My Lords, one of the themes of the Green Paper is to look at ways in which local authorities should be able to extend their flexibility and make choices for themselves on how they spend the money available to them. In general, I agree with the noble Baroness's first point. However, there are particular areas of government policy where clear objectives are needed and where ring-fenced grants may continue to be appropriate—that is as well as, and not instead of, providing increased flexibility to local authorities.
My Lords, is the Minister aware that the rise in specific grants in the last settlement is higher than the rise in revenue support funding? Does that support what the noble Lord is now saying?
My Lords, in my naivety, I thought that the noble Baroness was addressing the subject matter of the Question—namely, the forward pattern of local authority finance. If the noble Baroness is addressing history, then clearly there are parts of government policy under the present system where it is best to achieve objectives through ring-fenced financing; for example, on nursery education, which would not have been possible had we not extended the ring-fenced facilities over the past year and, indeed, during this current year. However, in the longer run, my previous answer stands.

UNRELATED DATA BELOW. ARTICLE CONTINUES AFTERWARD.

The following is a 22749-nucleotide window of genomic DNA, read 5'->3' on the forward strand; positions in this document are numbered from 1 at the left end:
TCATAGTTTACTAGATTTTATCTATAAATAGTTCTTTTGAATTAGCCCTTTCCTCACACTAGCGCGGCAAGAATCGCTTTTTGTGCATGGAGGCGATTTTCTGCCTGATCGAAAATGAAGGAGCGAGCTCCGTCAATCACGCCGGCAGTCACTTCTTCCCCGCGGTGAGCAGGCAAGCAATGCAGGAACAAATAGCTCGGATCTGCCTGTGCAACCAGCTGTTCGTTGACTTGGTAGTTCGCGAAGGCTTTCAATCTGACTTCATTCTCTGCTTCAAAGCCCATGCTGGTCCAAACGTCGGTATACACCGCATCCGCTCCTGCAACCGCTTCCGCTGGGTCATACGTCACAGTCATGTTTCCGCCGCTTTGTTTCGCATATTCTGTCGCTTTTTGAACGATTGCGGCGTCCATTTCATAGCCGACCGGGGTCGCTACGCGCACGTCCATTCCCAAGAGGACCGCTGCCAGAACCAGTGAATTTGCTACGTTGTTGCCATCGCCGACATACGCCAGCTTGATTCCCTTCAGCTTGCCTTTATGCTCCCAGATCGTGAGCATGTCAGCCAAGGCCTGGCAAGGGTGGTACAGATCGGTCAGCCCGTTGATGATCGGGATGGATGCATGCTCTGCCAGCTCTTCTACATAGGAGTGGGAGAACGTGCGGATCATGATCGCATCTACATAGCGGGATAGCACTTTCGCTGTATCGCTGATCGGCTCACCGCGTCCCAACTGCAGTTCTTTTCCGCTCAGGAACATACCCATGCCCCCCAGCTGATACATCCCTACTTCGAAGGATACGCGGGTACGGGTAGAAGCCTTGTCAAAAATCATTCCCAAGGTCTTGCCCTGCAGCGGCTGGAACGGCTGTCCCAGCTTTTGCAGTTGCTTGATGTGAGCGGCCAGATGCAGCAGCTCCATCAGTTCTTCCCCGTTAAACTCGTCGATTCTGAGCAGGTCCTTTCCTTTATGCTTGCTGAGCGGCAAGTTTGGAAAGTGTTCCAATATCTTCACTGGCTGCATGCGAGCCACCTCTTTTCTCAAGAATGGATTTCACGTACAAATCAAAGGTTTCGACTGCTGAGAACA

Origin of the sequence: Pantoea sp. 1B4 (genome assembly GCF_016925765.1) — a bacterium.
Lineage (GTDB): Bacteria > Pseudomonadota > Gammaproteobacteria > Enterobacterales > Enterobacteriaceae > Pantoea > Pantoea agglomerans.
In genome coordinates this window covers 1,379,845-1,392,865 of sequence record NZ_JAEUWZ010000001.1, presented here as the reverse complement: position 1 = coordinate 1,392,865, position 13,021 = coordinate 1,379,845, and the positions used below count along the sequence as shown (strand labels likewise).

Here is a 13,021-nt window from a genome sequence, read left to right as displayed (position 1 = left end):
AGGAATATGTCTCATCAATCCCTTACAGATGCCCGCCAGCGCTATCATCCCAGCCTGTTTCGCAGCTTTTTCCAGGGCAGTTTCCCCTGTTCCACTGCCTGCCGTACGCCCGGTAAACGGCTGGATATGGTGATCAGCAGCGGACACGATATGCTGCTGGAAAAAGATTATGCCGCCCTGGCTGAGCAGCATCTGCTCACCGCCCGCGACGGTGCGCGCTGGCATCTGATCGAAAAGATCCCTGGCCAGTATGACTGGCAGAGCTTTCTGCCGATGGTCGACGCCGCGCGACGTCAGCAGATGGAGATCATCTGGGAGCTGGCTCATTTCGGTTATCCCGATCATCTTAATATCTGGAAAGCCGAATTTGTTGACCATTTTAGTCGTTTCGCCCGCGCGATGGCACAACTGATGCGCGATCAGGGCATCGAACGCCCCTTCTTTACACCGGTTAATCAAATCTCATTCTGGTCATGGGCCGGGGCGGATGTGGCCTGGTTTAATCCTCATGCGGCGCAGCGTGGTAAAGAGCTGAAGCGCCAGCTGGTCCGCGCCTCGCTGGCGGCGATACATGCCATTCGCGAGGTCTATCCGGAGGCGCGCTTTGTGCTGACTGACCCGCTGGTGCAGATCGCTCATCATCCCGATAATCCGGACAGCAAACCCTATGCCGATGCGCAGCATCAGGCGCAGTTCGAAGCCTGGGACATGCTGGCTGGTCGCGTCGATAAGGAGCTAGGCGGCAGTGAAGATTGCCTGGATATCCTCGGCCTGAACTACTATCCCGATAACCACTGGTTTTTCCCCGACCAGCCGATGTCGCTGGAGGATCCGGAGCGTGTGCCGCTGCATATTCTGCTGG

My Lords, should not government grants to local authorities always be ring fenced? Surely that would leave the raising of money from community charges to be dealt with as local authorities decided.
My Lords, that seems to me to indicate a degree of centralisation in the approach to local government finance, such as was endemic at various times during the term of the previous administration and from which we wish to move away. We do not wish to see the rigidity applied whereby central government lay down specifically and precisely how local government should spend its money. As I said, there are specific objectives in respect of which we must do so, but, in general, we believe that local authorities are responsible for making their own decisions within the allocation given to them by the Government and as regards the money raised through their own resources.
My Lords, as a matter of clarification, is the Minister saying that the ring-fenced grant is always separate from, and additional to, the general grant so that it in no way detracts from the general grant? I am not quite sure on that point.
My Lords, under past policies elements within the general grant have been ring-fenced. The intention is to move to a broader, pooled budget under the general grant to which future ring-fenced finances would be separately allocated.
My Lords, when the noble Lord says "ring fence", does he mean what I mean when I say "hypothecated"?
My Lords, I am not sure what the noble Lord means when he says "hypothecated". When I say "hypothecated" I tend to refer to central taxation which the Treasury on occasion—very rarely—allows individual departments to allocate for specific purposes. Ring-fencing relates to the control or otherwise which central government have over local government allocations.